Several California public health agencies have received $4.5 million for dementia research and community support efforts.
The San Diego County Health Department received $750,000 for dementia research and services from the state of California, the California Department of Public Health announced.
“California has more aging people than any other state in the nation, including more people living with Alzheimer’s, other age-related brain dementias, and the people who care for them” said former First Lady of California, Maria Shriver.
About 670,000 people in California live with some level of Alzheimer's dementia, said Dr. Sonia Angell, California Department of Public Health Director and State Public Health Officer.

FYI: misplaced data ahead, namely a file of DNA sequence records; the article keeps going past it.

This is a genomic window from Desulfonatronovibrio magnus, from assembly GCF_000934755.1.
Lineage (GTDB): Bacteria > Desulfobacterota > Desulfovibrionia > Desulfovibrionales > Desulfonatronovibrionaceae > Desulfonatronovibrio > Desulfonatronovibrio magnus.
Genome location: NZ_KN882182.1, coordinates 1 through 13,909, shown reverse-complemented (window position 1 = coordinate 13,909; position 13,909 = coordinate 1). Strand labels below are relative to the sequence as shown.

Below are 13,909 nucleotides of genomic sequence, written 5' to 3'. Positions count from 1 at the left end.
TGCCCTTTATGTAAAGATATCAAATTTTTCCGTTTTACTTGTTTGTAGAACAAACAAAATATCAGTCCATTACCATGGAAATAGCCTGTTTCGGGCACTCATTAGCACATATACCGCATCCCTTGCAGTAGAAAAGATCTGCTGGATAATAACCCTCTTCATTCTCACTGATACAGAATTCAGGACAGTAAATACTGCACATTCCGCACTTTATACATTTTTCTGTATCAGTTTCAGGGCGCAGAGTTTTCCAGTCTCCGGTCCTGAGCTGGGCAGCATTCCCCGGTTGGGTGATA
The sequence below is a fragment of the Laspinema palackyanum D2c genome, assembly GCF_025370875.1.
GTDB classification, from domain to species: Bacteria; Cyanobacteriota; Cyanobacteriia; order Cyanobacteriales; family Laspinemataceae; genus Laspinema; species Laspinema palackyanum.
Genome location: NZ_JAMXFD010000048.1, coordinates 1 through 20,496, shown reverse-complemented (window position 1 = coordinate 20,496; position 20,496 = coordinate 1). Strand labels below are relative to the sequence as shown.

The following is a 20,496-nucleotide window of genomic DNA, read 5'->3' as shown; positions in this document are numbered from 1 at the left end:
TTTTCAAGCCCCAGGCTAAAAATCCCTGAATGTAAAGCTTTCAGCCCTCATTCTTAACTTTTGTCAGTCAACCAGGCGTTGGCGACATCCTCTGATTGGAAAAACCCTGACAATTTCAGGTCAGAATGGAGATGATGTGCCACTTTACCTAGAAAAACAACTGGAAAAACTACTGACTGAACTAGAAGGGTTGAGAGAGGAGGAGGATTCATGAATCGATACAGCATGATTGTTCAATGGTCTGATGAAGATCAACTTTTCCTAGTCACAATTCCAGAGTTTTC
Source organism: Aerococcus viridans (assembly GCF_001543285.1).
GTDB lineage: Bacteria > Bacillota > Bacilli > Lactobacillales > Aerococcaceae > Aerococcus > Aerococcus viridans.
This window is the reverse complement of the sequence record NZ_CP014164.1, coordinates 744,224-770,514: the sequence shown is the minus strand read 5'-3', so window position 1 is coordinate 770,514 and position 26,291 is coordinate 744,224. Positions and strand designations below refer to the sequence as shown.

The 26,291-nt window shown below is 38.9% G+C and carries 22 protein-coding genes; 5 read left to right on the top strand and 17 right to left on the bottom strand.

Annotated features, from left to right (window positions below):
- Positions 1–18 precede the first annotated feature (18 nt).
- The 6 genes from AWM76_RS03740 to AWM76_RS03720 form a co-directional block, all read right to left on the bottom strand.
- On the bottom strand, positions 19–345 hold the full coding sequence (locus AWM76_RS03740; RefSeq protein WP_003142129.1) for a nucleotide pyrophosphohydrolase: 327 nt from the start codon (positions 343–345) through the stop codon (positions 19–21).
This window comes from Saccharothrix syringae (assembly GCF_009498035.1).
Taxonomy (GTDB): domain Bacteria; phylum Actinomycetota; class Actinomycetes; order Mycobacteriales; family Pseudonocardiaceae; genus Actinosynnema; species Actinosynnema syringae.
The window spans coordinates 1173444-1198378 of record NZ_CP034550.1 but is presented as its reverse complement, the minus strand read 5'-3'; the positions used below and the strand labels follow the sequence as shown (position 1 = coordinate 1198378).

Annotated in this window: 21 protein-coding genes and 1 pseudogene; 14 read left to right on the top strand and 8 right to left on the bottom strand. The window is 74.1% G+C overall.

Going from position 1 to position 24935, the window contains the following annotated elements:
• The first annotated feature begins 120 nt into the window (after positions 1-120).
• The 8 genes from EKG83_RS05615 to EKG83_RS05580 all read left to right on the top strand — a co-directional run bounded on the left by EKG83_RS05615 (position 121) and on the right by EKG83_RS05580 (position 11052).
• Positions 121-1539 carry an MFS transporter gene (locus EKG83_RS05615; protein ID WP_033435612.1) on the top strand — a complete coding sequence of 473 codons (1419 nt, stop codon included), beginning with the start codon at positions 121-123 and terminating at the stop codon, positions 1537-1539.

“The time is now to work with communities and partners to find durable solutions. These awards reflect an important investment towards that goal," she said.
The funding comes from the California Healthy Brain Initiative State and Local Public Health Partnerships program which supports program evaluation, education and empowerment, public and private partnerships as well as ensuring a competent health care workforce, according to the press release.
Five other local public health agencies received identical grants for a total of $4.5 million. Each grant will be distributed over three years from June 1, 2020 to 2022.
The other health agencies that received funding were in Los Angeles, Placer, Sacramento, Santa Clara and Shasta counties.